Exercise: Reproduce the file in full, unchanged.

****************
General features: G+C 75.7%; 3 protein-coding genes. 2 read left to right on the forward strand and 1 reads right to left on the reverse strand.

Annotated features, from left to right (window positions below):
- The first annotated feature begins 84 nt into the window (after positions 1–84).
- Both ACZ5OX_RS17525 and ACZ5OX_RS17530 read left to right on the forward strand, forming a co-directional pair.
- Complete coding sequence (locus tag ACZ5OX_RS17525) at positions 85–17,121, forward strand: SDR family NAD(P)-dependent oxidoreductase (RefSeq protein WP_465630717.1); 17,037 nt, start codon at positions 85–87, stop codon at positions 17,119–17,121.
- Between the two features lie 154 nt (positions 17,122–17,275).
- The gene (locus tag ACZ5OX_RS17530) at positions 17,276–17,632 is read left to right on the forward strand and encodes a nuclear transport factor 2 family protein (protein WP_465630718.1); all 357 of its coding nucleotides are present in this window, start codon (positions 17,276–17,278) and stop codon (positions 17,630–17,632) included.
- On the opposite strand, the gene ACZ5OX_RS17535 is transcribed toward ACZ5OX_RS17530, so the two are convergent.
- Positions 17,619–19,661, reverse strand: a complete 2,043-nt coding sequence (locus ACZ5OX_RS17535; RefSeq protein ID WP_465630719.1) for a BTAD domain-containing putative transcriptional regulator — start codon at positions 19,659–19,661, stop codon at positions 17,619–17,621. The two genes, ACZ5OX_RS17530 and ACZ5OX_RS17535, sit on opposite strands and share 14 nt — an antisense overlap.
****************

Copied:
General features: G+C 75.7%; 3 protein-coding genes. 2 read left to right on the forward strand and 1 reads right to left on the reverse strand.

Annotated features, from left to right (window positions below):
- The first annotated feature begins 84 nt into the window (after positions 1–84).
- Both ACZ5OX_RS17525 and ACZ5OX_RS17530 read left to right on the forward strand, forming a co-directional pair.
- Complete coding sequence (locus tag ACZ5OX_RS17525) at positions 85–17,121, forward strand: SDR family NAD(P)-dependent oxidoreductase (RefSeq protein WP_465630717.1); 17,037 nt, start codon at positions 85–87, stop codon at positions 17,119–17,121.
- Between the two features lie 154 nt (positions 17,122–17,275).
- The gene (locus tag ACZ5OX_RS17530) at positions 17,276–17,632 is read left to right on the forward strand and encodes a nuclear transport factor 2 family protein (protein WP_465630718.1); all 357 of its coding nucleotides are present in this window, start codon (positions 17,276–17,278) and stop codon (positions 17,630–17,632) included.
- On the opposite strand, the gene ACZ5OX_RS17535 is transcribed toward ACZ5OX_RS17530, so the two are convergent.
- Positions 17,619–19,661, reverse strand: a complete 2,043-nt coding sequence (locus ACZ5OX_RS17535; RefSeq protein ID WP_465630719.1) for a BTAD domain-containing putative transcriptional regulator — start codon at positions 19,659–19,661, stop codon at positions 17,619–17,621. The two genes, ACZ5OX_RS17530 and ACZ5OX_RS17535, sit on opposite strands and share 14 nt — an antisense overlap.